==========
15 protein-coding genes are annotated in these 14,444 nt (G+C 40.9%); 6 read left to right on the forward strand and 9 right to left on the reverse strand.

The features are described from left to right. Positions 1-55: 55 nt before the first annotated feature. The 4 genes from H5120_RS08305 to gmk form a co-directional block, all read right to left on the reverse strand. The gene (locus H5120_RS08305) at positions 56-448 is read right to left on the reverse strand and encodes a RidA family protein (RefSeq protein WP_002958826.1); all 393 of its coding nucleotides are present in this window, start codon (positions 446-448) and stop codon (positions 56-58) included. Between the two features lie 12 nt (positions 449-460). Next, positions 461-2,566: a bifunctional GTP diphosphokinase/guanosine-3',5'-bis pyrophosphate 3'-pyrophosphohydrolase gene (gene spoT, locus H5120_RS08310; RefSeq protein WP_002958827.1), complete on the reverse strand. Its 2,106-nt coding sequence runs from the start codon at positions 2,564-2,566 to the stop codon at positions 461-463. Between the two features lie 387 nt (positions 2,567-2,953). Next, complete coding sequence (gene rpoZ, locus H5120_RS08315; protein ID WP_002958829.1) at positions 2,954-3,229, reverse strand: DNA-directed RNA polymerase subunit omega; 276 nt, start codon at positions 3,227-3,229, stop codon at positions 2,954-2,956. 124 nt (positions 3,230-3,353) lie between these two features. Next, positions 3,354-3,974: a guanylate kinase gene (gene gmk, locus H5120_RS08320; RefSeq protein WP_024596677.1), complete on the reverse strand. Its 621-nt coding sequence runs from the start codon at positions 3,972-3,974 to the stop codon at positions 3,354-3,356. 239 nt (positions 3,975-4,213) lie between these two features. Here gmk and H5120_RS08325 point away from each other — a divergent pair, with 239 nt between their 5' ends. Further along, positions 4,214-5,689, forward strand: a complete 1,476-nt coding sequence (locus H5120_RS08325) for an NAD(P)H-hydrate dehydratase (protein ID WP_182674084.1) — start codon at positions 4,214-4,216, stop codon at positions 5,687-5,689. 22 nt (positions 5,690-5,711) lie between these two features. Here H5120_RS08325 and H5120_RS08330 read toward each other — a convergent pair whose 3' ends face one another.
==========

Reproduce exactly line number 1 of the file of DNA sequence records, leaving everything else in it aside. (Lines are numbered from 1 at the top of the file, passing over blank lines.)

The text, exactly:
15 protein-coding genes are annotated in these 14,444 nt (G+C 40.9%); 6 read left to right on the forward strand and 9 right to left on the reverse strand.